What is an ERISA Wrap Document, and Why Do You Need One?
ERISA covers more benefits plans than many employers realize, and it takes more than a plan booklet to comply with federal regulation.
How can small businesses simplify compliance with an ERISA wrap document? Find out more.
What is ERISA?
ERISA stands for The Employee Retirement Income Security Act of 1974, a federal law that establishes the minimum standards for most retirement and healthcare plans in the private sector. Enforced by the Department of Labor (DOL), the law is designed to protect employees who enroll in these employer-sponsored benefits.
Employers who administer ERISA-qualified plans are called “fiduciaries” and bear responsibility for compliance. Unlike Affordable Care Act (ACA) requirements, ERISA applies to employers of all sizes who offer qualified plans. Noncompliance can be costly.
What Plans are Covered Under ERISA?
ERISA covers any retirement plan that provides either retirement income in the future or the opportunity for employees to contribute current wages to retirement. Major plans covered under ERISA also include:
- Major medical plans
- Prescription benefits
- Specific EAPs
- Wellness programs
- Cancer policies
Plans that do not fall under ERISA primarily include pensions or other plans provided by the United States government, state or local governments, and churches.
What is a Summary Plan Description (SPD)?
To better understand ERISA wrap documents, it would be best to start with ERISA’s Summary Plan Description (SPD) requirement. According to the DOL, qualified plan administrators are required to provide participants with an SPD—which explains “what the plan provides and how it operates”—within 90 days of coverage and within 30 days of a request.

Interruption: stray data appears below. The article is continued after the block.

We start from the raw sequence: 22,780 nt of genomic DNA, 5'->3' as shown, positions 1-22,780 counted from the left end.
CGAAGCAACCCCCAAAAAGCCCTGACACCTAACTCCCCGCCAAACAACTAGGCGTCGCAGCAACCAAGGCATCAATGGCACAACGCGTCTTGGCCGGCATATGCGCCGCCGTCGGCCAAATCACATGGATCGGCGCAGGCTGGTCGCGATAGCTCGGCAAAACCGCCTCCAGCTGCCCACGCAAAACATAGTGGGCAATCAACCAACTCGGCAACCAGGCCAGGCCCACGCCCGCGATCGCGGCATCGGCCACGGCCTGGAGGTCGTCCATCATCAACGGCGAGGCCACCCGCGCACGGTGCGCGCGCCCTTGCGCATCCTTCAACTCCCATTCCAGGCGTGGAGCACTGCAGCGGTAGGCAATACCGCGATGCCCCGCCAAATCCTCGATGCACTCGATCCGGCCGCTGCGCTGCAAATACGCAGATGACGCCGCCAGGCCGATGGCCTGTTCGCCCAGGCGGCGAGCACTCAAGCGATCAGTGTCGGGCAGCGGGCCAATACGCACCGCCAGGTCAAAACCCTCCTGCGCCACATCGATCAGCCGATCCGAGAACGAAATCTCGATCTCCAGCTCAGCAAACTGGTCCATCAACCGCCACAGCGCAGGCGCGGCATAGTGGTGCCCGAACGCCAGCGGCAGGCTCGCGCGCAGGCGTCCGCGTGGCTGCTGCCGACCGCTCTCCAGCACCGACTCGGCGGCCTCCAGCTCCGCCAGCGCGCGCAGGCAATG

More specifically, the DOL clarifies that an SPD is the “primary vehicle for informing participants and beneficiaries about their plan” and “must be written for an average participant and be sufficiently comprehensive to apprise covered persons of their benefits, rights, and obligations under the plan.”
To comply, a written SPD must include:
- The plan name, address, and contact information
- The plan benefits and how to file a claim for them
- The duties of the plan and/or employee
- The plan’s claims procedure
- The basic ERISA rights and responsibilities of plan participants
- Information about premiums, deductibles, and copayments
- Information about who’s in-network and how to use providers
- Precertification procedures
- Plan procedures for Qualified Medical Child Support Orders
- Notices and descriptions of certain HIPAA rights and other health coverage laws
What is an ERISA Wrap Document?
An ERISA wrap document supplements the insurance policy, coverage certificate, or plan booklet provided by carriers, filling the gaps to comply with federal regulations.
Unlike SPDs, ERISA wrap documents are not required, but they can simplify SPD compliance. In fact, “wrap document” is not a formal term used by the federal government. But that doesn’t mean employers should overlook the benefits of having an ERISA wrap document.
Why Would an Employer Need an ERISA Wrap Document?
Most insurance carriers and third-party administrators (TPAs) provide policy and coverage information to comply with applicable state regulations, but often lack all the information necessary to meet federal ERISA requirements. Remember, as fiduciaries under ERISA, employers—rather than insurers—bear the responsibility for compliance.
To be clear, a plan document or booklet often cannot serve as a plan’s SPD. A plan document is often comprehensive and written in dense legal language whereas an SPD should summarize a plan’s details in more understandable terms. Also, an SPD must be distributed to participants, but a plan document does not.
A wrap document can also be used to consolidate several employer-sponsored benefit plans into a single “umbrella” plan, which could reduce the costs and administrative burden of filing and distributing multiple annual reports, such as Form 5500.
Large employers often have the time, money, and expertise to prepare SPDs and other custom documents for each plan they sponsor, but most small businesses do not have the resources to prepare custom documents for each plan or participant on demand and stay up-to-date with changing regulations at the same time.
Simplify compliance and save on costs with an ERISA wrap document. To make the process even easier, use a qualified and experienced benefits administrator like Alpine TPA.
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